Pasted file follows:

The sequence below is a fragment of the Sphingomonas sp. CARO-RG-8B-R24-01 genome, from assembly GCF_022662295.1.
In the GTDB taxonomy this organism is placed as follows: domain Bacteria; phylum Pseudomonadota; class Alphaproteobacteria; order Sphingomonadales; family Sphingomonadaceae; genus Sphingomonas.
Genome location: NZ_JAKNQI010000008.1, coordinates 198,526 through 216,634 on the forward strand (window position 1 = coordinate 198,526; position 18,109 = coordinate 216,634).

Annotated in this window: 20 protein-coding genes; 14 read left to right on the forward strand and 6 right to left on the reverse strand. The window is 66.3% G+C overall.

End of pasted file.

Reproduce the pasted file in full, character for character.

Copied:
The sequence below is a fragment of the Sphingomonas sp. CARO-RG-8B-R24-01 genome, from assembly GCF_022662295.1.
In the GTDB taxonomy this organism is placed as follows: domain Bacteria; phylum Pseudomonadota; class Alphaproteobacteria; order Sphingomonadales; family Sphingomonadaceae; genus Sphingomonas.
Genome location: NZ_JAKNQI010000008.1, coordinates 198,526 through 216,634 on the forward strand (window position 1 = coordinate 198,526; position 18,109 = coordinate 216,634).

Annotated in this window: 20 protein-coding genes; 14 read left to right on the forward strand and 6 right to left on the reverse strand. The window is 66.3% G+C overall.